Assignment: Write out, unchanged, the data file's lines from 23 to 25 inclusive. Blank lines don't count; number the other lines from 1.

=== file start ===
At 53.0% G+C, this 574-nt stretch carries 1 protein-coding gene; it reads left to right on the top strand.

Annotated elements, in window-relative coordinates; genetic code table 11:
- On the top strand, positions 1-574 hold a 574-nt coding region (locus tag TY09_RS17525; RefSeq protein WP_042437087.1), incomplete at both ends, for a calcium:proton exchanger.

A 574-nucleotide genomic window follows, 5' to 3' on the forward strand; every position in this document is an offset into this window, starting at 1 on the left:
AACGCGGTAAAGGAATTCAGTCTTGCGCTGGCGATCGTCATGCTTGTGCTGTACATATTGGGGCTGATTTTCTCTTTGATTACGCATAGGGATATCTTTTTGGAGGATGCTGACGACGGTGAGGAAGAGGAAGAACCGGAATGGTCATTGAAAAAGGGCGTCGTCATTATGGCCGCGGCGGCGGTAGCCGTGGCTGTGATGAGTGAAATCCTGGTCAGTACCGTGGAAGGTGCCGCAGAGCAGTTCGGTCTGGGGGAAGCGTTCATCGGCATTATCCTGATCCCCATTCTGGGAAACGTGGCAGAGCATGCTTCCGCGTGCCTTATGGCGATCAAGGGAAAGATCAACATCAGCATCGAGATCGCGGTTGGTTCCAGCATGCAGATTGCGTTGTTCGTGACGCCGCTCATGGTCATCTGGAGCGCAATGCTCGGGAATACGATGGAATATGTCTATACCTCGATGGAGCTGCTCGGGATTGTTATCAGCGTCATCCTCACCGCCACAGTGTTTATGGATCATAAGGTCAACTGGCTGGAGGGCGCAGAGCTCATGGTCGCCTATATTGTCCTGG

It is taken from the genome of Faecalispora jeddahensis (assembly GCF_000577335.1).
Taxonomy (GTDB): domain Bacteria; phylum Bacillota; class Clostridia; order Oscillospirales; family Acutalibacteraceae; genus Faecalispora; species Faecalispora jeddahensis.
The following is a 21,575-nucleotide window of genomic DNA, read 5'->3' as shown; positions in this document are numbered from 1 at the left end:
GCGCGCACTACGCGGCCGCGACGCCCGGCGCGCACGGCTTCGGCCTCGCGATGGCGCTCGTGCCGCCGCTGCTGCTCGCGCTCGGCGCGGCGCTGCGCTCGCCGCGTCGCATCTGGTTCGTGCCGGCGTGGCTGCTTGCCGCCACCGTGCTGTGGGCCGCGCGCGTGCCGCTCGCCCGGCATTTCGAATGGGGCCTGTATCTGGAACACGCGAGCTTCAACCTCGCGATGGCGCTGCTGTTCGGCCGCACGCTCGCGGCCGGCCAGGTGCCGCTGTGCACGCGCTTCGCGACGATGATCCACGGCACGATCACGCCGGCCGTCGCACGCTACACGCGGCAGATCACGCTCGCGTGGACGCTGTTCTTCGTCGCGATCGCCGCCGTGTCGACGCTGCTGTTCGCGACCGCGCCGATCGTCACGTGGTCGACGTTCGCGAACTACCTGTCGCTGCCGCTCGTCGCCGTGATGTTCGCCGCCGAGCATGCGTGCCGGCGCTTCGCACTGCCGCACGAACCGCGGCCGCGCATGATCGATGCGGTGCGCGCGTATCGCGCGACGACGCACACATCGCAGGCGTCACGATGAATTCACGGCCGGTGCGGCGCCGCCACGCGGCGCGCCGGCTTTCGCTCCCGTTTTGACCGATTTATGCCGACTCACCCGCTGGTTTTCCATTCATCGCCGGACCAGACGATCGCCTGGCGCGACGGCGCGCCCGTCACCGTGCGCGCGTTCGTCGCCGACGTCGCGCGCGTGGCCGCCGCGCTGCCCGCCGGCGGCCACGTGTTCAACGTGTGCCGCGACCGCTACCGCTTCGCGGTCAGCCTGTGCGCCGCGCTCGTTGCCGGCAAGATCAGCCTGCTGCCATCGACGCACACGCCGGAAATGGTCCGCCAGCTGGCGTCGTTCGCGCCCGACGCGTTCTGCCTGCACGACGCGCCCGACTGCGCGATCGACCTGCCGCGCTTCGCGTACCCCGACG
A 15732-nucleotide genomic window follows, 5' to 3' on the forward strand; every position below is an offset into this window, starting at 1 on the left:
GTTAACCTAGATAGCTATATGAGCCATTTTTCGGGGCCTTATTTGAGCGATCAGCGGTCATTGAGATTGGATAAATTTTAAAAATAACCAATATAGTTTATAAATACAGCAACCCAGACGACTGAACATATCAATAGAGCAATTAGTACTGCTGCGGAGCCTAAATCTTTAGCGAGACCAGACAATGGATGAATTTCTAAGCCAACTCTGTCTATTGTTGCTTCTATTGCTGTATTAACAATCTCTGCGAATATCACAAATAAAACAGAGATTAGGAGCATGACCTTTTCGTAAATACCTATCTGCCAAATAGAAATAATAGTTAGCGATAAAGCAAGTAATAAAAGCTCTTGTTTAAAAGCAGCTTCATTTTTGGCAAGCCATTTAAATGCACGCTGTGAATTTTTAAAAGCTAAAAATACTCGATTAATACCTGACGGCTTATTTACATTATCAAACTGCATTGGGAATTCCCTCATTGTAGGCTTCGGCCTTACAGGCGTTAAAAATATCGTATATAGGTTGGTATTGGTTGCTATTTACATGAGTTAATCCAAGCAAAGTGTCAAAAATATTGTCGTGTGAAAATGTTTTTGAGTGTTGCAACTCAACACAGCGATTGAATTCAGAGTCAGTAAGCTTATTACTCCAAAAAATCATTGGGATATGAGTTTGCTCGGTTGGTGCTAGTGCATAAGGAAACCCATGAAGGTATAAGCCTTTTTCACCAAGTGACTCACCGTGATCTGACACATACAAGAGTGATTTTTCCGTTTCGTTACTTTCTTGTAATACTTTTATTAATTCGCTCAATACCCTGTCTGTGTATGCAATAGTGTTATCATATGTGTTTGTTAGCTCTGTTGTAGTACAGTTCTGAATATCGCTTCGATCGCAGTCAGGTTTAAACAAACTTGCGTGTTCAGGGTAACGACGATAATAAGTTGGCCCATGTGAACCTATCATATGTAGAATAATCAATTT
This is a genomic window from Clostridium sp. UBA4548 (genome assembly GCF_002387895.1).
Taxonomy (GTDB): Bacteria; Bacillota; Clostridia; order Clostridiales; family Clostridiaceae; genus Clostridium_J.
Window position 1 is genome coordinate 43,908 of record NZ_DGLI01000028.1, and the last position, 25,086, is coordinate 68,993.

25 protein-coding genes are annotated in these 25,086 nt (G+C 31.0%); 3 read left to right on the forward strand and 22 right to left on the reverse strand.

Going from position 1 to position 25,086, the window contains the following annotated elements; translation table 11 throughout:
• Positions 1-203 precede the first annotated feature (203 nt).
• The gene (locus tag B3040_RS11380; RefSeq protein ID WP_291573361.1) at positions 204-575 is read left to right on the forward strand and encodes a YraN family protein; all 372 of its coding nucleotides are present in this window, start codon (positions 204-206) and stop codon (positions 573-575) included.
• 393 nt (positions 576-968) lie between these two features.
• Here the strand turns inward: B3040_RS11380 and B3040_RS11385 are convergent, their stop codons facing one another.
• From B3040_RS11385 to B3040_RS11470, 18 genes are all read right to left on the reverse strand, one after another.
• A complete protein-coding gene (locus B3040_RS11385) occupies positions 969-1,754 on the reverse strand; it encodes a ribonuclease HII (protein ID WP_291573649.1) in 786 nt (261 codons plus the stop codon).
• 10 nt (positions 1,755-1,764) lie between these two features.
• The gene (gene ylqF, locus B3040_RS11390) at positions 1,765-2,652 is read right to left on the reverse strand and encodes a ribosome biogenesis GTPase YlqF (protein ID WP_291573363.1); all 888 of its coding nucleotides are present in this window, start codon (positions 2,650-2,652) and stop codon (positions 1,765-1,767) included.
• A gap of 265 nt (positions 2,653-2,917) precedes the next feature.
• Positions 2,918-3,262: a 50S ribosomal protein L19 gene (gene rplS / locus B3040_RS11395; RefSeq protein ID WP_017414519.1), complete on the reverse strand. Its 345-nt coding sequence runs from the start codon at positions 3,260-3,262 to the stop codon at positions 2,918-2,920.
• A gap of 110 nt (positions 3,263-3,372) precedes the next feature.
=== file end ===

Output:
• 10 nt (positions 1,755-1,764) lie between these two features.
• The gene (gene ylqF, locus B3040_RS11390) at positions 1,765-2,652 is read right to left on the reverse strand and encodes a ribosome biogenesis GTPase YlqF (protein ID WP_291573363.1); all 888 of its coding nucleotides are present in this window, start codon (positions 2,650-2,652) and stop codon (positions 1,765-1,767) included.
• A gap of 265 nt (positions 2,653-2,917) precedes the next feature.